Firstly I work alone to make work that needs limited technical support, such as video, sound work, drawing or an object.
Secondly I make works that I invite others to participate in with me, such as Last Word, part of a 3 year Siteworks residency at Bundanon. The project involved a performance work on the river which I worked on with The PLANK, a special group of people with whom I share and discuss my evolving practice. Over many years each member has given a unique voice and often an invisible presence in my work and I see the group as a team of advisors or collaborators. This project was an opportunity to bring them all together.
Robyn Backen, Last Word, 2012. Photo: Ian Hobbs
Finally, I often work on very large and public commissions that, due to their complexity, require teams of collaborators in order to be realised. These projects can take up to 5 years to complete. One example is Delicate Balance, at Ballast Point. Also for the past year I have been working on a large commission in the Brisbane CBD, which is now in the final stages. The team for this project consists of a project manager, architect, computer programmer, engineer, LED lighting specialist, construction team and assorted others. So it is a complex process!
Robyn Backen, Delicate Balance, 2009. Photo: Ian Hobbs
What are you currently working on?
In late 2011 I was awarded the Australia Council Fellowship for 2012-2014. Receiving the fellowship funding is a rare opportunity that has given me the financial support to spend time researching, travelling and then producing a number of significant artworks. As part of the fellowship I have already travelled to India, and I’ll go back in January/February 2014 to work on a video-performance work in Bijapur, the second largest whispering space in the world. After India I’ll go to the USA to undertake a series of workshops, lectures and residencies.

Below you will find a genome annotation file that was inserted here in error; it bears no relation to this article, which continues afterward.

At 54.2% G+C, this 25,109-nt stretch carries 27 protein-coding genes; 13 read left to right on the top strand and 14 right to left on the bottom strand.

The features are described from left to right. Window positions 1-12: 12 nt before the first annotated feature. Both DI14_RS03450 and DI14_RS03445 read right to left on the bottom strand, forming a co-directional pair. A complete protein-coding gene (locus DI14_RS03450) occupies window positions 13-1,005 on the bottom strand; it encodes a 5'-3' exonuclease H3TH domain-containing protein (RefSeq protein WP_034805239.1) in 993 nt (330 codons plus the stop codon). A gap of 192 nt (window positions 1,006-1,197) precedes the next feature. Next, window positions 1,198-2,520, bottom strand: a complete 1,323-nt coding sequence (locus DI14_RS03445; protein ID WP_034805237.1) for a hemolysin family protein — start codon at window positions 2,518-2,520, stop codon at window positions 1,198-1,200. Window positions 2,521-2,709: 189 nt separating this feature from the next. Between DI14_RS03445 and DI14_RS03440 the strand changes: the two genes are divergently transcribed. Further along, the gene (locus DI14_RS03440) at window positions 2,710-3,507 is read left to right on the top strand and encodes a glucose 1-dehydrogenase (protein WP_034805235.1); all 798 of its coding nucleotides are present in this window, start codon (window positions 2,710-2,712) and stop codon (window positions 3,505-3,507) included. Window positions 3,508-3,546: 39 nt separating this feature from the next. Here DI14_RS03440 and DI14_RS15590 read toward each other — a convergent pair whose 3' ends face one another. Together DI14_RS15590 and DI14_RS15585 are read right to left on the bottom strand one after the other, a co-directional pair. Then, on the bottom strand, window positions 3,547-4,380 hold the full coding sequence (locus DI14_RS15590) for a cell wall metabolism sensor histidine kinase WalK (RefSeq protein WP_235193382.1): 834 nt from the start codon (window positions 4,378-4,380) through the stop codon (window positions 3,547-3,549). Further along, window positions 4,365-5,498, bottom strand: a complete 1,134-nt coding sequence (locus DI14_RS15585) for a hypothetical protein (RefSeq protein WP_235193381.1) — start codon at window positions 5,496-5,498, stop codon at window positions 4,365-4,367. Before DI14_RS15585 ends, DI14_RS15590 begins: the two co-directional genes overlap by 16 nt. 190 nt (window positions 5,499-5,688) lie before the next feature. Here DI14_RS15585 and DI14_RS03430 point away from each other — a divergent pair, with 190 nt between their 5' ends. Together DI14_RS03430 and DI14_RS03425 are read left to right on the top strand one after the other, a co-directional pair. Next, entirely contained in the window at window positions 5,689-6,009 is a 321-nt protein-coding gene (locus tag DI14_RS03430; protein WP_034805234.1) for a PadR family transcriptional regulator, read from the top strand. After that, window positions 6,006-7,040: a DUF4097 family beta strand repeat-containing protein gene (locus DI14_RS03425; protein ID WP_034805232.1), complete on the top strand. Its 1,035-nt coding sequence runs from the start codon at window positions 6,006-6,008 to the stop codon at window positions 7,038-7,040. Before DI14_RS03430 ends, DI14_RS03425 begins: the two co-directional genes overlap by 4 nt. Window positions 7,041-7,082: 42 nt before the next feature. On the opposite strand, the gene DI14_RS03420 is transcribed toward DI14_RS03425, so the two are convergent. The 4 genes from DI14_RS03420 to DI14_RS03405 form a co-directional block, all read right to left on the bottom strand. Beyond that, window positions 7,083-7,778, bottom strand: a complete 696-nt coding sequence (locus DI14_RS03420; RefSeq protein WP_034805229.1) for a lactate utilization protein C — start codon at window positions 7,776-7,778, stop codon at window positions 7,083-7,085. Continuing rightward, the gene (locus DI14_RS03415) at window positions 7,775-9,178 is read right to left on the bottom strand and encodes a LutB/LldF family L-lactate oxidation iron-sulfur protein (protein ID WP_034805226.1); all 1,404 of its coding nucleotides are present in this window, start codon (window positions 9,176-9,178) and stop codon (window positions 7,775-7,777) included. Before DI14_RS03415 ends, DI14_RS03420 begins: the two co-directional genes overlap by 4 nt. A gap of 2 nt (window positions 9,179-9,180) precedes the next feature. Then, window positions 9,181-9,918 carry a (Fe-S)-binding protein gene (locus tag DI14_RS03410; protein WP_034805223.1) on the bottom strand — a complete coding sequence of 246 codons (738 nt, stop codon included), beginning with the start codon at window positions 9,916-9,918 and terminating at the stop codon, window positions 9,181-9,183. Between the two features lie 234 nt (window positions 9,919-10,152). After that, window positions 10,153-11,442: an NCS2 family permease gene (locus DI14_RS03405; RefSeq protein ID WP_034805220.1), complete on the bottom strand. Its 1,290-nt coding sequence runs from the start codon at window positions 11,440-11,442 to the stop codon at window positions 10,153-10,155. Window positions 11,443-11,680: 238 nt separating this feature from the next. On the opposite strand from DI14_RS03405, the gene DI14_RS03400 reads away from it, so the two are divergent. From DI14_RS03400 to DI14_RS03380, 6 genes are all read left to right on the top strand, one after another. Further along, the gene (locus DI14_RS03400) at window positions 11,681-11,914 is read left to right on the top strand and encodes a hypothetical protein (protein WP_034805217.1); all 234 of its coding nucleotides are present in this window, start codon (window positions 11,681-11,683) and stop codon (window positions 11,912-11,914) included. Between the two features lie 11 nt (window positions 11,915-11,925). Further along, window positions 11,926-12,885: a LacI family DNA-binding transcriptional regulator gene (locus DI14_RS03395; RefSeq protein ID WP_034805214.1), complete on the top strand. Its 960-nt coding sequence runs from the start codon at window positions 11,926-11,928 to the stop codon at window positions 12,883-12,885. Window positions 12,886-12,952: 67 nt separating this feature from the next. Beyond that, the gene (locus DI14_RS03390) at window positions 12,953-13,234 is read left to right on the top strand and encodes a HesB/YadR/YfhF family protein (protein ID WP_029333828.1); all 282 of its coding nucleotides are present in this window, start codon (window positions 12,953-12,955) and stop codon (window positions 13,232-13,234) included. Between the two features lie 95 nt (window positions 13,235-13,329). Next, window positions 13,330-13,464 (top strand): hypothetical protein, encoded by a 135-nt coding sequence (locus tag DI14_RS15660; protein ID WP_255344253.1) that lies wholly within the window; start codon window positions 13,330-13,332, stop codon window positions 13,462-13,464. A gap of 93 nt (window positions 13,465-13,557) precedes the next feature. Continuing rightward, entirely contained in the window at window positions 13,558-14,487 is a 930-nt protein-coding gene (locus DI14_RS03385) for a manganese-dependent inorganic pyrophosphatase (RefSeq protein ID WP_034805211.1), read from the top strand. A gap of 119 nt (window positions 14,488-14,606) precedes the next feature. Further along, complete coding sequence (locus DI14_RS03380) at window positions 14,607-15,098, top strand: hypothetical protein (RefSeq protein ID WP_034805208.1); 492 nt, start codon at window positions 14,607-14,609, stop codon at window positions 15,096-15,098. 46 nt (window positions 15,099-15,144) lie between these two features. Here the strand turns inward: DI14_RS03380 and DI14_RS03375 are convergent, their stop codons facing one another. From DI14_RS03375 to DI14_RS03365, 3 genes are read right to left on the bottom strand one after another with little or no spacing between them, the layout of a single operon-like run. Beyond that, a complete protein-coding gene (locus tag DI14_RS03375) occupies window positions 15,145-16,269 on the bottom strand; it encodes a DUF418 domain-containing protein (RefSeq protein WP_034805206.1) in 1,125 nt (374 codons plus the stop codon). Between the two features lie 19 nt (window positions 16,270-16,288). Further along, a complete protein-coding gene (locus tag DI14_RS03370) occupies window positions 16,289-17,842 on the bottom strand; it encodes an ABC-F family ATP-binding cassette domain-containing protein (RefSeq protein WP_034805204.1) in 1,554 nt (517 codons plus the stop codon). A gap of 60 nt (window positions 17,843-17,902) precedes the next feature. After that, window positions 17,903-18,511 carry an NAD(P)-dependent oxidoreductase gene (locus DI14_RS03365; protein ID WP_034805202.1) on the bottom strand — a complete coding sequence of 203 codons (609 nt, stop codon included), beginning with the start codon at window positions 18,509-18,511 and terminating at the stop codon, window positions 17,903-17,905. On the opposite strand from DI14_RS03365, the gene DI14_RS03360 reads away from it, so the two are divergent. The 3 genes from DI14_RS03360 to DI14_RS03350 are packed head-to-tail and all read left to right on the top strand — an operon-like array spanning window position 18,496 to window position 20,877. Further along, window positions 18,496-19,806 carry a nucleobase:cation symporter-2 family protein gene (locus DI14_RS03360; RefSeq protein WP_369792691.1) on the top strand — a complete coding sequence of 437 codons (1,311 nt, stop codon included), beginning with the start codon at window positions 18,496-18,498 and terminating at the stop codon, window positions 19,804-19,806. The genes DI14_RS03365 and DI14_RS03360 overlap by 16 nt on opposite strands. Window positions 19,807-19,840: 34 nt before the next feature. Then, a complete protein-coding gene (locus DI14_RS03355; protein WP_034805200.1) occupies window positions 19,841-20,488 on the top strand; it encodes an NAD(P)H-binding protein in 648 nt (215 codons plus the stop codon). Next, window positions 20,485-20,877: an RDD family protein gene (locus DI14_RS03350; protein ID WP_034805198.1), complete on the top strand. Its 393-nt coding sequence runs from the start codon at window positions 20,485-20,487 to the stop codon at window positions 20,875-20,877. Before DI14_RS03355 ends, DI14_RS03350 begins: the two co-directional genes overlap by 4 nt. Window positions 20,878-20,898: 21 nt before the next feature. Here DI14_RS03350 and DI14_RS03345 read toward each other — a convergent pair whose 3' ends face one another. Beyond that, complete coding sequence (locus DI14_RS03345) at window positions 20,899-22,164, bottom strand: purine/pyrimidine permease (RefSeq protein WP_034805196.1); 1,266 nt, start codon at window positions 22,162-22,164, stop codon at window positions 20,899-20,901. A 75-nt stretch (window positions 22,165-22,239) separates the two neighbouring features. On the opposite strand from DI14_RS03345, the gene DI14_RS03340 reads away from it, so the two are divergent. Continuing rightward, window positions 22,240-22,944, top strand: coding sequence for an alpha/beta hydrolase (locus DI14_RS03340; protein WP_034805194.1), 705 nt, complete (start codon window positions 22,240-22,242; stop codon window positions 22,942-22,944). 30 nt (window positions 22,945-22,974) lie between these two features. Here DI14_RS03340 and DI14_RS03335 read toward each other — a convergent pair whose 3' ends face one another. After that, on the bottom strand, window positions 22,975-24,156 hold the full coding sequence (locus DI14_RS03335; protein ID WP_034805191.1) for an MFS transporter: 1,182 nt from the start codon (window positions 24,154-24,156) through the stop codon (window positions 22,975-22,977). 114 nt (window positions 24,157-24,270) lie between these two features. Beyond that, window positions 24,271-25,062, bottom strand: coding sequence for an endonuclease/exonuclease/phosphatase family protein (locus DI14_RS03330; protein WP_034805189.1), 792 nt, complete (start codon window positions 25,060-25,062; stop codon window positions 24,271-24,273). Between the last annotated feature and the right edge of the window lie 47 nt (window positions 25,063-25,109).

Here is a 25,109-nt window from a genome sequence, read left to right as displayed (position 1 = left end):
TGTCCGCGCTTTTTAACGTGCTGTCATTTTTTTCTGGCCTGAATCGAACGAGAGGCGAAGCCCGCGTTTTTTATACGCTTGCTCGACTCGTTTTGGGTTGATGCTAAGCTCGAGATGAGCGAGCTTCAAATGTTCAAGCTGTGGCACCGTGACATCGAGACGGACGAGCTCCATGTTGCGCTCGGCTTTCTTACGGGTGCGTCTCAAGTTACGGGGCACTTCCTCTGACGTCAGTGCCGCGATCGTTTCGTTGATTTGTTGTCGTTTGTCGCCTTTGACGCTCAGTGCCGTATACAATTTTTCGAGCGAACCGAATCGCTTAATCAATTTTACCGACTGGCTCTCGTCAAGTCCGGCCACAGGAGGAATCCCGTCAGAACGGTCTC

I’m also working on a number of other projects: the commission for Brisbane, Night Watch, which I mentioned earlier, a series of drawings, another commission, which is in the early stages of discussion, and then an SCA project called Camouflage.
Robyn Backen, Night Watch, (in progress) 2013. Image courtesy of the artist.
Do you understand your practice as ‘research’?
It’s definitely a 21st century thing. Twenty years ago it would not have been common for artists to use that language. But since masters programs emerged as a significant part of an art school curriculum, the way we think about practice has evolved or shifted. It has become the norm that artists can write about their own work and the work of others, and analyse and contextualise the thinking and making processes in a very formal way. There is now a well-documented idea that the research undertaken by artists is research through art and as art.
For example, the goal of my fellowship project is to further develop my research into telephonic communication systems, and produce a series of artworks that generate light and sound messages to be received by an audience. The intention of this research is to move towards a deeper understanding of how our bodies experience the vibration and resonance of invisible waves, and this requires significant resources for research, travel, purchase of equipment and development of new work. The new work means that I gain knowledge, through the process of preparing for and making the work, and the audience and wider community gains knowledge through the experience of the work.
Robyn Backen, Night Watch, (in progress)2013. Image courtesy of the artist
And finally, which artists are doing interesting things right now? Who are you looking at?
I am always waiting to see what Francis Alys is about to do next. I really love the way he moves through so many possible ways of making art. It is about thinking. That is what inspires me in the end – a really great idea.
Robyn’s University profile
Master of Studio Art information